By natural hazards we refer to ravines, broken faces of the land, brooks, and the like, each of which should be used to its best advantage. There is something so undeniably pleasant about a natural hazard that it seems out of the question to duplicate it artificially. DONALD ROSS
Bob Harig on Phil Mickelson's early season struggles despite supposedly correcting a putting flaw:
Difficulty on the greens is what Mickelson pointed to last year, and he said he discovered a flaw along with coach Dave Pelz around the time of the Ryder Cup. Mickelson, seemingly cured, then missed a playoff by a shot at the Tour Championship and proclaimed that the offseason would be used to fine-tune a few areas with an eye on 2009.
But putting remains an issue. During Friday's round on the North Course, Mickelson missed eight putts inside of 6 feet and had 32 total in a round of 72. And just as Golf Channel analyst Nick Faldo was commenting on the shaky state of Mickelson's game during Sunday's final round, Lefty butchered the sixth green by 4-putting.
Steve Elling reports that Andrew Magee has been "disciplined" by The Golf Channel for a dicey remark that led Gary McCord to hit his cough button and utter to his stat-man, "and I got cut from the Masters for saying bikini wax?"
Magee, serving as a roving reporter during the second-round broadcast, told the network he believed he was off the air when he mentioned to fellow analyst Gary McCord that he had just seen a fan wearing a T-shirt that read, "I got kicked out of the Boy Scouts for eating a brownie."
McCord, who works primarily for CBS Sports, didn't react verbally and there were several moments of dead air following the comment.
Golf Channel spokesman Dan Higgins said the network received several e-mail complaints from viewers about the remark. The Golf Channel's online message boards have been filled with fan feedback on the matter.
"He was disciplined for that," Higgins said, from Orlando. "It was a mistake. He's fairly new in the role of on-course reporter, which is no excuse, but he has been disciplined, yes.
My sources tell me that Magee was forced to watch all previous seasons of The Big Break, then pen a paper on its pop culture impact, before having to listen to Inga Hammond read the paper back to him.
John Huggan on Rory McIlroy's impact, with this jab at what's left of the American golf media:
Interestingly – and tellingly – the flurry of banner and admittedly over-the-top headlines that duly followed O'Meara's remarks set off something of a backlash across the Atlantic. Perhaps feeling a little touchy over the almost complete and continuing lack of excitement created by homegrown players on their own tour, a few American journalists felt able to pooh-pooh any comparison with the incomparable Woods. What courage! What insight! If only some of them had actually seen the young Irishman play even once.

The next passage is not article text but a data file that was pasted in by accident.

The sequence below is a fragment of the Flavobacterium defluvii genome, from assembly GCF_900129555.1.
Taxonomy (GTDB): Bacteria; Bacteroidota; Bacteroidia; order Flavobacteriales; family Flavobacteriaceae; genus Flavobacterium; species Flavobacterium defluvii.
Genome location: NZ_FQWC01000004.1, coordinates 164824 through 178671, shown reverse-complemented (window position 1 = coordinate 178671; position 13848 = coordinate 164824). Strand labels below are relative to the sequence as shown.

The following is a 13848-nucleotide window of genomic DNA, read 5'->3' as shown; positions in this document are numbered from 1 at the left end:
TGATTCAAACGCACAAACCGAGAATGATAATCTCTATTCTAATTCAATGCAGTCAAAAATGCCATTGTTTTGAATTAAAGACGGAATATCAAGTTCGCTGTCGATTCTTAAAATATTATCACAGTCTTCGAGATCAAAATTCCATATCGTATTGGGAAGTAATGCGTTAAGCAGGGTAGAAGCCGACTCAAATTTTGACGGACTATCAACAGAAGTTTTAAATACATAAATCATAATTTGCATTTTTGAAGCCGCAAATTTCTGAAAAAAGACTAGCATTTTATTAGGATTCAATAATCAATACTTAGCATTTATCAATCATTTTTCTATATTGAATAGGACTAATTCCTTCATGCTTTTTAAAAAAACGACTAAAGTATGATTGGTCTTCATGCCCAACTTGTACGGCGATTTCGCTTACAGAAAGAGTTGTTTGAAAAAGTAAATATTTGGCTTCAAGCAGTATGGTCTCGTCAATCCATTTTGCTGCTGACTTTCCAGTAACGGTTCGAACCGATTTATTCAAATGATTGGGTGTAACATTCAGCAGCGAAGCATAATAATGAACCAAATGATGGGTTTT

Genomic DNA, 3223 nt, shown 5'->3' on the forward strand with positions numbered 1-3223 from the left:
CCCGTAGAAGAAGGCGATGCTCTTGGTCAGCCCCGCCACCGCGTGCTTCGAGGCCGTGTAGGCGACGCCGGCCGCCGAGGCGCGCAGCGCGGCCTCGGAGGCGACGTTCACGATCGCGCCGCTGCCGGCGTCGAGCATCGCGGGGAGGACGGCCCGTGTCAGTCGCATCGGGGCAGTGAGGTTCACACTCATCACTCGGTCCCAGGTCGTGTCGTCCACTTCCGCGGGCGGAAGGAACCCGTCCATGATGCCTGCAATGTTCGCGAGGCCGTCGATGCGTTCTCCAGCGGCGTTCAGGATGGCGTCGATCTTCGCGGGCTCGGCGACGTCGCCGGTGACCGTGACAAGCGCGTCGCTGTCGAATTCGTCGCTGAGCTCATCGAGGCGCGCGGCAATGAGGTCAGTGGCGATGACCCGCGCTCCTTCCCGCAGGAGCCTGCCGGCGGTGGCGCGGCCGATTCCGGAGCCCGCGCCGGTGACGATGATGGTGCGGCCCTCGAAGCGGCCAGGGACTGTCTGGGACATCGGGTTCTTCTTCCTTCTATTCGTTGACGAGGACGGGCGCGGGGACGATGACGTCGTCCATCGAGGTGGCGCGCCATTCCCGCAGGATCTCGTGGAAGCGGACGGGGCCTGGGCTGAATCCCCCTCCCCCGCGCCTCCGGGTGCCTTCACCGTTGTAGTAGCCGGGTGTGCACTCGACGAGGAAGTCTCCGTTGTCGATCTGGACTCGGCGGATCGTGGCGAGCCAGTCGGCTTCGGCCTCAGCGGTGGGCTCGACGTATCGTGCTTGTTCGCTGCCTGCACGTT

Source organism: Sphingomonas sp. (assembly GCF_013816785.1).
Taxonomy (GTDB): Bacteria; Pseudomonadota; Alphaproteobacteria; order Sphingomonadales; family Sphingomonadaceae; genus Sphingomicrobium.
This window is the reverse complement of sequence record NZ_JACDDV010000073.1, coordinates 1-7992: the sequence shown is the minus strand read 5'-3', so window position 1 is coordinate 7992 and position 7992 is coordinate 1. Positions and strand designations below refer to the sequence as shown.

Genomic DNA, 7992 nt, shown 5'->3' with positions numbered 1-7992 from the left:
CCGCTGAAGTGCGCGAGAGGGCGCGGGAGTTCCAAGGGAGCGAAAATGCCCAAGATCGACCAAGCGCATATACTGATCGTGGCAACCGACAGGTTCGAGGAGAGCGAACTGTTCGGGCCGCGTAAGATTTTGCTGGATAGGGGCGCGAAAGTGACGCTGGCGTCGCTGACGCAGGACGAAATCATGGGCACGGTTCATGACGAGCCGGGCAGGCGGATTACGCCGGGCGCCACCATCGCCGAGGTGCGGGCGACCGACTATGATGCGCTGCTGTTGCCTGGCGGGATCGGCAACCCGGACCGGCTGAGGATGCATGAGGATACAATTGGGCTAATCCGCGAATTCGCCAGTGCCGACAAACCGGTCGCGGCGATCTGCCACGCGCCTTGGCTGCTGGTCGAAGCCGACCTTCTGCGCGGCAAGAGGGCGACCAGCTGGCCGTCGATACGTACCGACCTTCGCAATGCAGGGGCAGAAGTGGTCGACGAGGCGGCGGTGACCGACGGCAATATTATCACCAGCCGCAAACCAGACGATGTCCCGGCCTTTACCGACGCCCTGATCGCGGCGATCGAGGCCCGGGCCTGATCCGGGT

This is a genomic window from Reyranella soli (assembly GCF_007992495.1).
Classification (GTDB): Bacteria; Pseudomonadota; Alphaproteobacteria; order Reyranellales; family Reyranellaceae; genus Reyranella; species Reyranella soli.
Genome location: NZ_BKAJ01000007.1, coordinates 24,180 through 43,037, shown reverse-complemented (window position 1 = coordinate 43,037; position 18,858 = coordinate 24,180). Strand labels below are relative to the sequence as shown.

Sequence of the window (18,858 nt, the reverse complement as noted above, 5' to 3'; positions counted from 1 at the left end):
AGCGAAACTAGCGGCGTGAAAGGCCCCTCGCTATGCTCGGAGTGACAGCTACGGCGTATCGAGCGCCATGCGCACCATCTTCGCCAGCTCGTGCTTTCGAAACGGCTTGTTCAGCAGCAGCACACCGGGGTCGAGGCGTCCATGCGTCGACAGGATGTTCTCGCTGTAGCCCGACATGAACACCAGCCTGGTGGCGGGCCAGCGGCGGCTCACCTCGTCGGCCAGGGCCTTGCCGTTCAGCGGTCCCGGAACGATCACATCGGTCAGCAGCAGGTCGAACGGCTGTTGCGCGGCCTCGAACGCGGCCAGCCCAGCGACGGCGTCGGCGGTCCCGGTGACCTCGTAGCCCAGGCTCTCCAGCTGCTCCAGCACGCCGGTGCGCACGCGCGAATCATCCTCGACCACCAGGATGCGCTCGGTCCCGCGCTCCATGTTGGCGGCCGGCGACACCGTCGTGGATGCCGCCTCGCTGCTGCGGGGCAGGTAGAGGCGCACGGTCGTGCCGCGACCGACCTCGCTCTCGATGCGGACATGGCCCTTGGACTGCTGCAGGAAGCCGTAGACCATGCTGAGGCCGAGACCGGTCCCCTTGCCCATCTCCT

More on the USGA annual meeting when my hands have recovered from all of the clapping (even for Walter Driver!), but in the meantime a couple of William Flynn gems landed events: Lancaster for the 2015 U.S. Women's Open and Cherry Hills for the 2012 U.S. Amateur (not mentioned in the linked AP story, but announced at the meeting.)
She came under fire for her poorly chosen comments aired by NOVA 5AA in Adelaide on Wednesday.
"The tour has got so much better with so many young stars and great players," Rawson told the radio station in an interview arranged by her father Jim.
"But the mentality unfortunately amongst the media and the industry hasn't changed.
"They still think we're at 25 years ago when the tour was full of, you know, a lot of dykes and unattractive females nobody wanted to watch."
The rest of the article reviews her previous remarks on "penis envy." She has that in common with Woody Allen.
Patrick Smith pretty much says it all in criticizing Rawson:
It was an offensive remark showing little respect for the women who toiled here in Australia and internationally so the likes of Rawson could make a comfortable living playing the sport professionally.
Asked whether she needed to apologise to the women who built the tour on which she now hoped to prosper, Rawson replied: "Well, it wasn't my opinion that I was talking about so I don't know. I was just referring to what society is. It wasn't my opinion. I don't believe that. I don't even know what it was." And thus Rawson took a pick axe to her own credibility.
She blamed the remark on the fact that her interviewers asked her questions, which is a little quirky. "Radio is fast and they were asking questions," she said. Later Rawson said she normally got her questions in advance. Not a bad idea.
Ron Whitten sort of buries the lede (in a copy and paste kind of way) when he repeats this story about the Jack Nicklaus-Tom Doak dream design pairing (why can't we have this on tape?).
Out in the dirt at Sebonack:
Jack: "Why leave that knob? The only criticism it'll get will be from good players who can't see the fairway."
Tom: "My thing is visual. All you see is green grass. The knob makes it visual. It pulls the green toward us. It plants the idea of going for it."
Jack: "In the mind of a scratch player or an 11-handicapper? You've said a bunch of stuff that a scratch player would never think."
Tom: "Well, a low-handicapper. If the green looks close to him, he'll overswing and get into trouble."
Jack: "All this stuff over one little pile of dirt. Look, it's my tee back here and if I want to get rid of it, I'll get rid of it."
They move down the fairway, where a plastic-lined, environmentally dictated retention pond was installed at the base of a hill below the proposed green. Both agree the pond looks too artificial.
Jack: "What if you built a waste bunker along the edge of the lake, break up that linear look?"
Tom: "I don't want to put a waste bunker against water. That looks like a hundred other modern golf courses. That's what I really don't want to do."
Jack: "You really don't like it?"
Tom: "I like to let human nature work against golfers sometimes. Why bunker right up to the water and dictate their shot? If they're silly enough to hug the lake on their second shot, then it's their fault if they go in."
Jack: "But we have to take up the elevation somehow. There had been a cliff between the pond and the fairway. Another option is to put that cliff back."
Tom thinks about it for a minute, then shakes his head.
Jack: "OK, let me throw out another idea for you to reject."
What a shame with this economic crisis, it's going to be so hard to get these two modest, humble men together for another collaboration.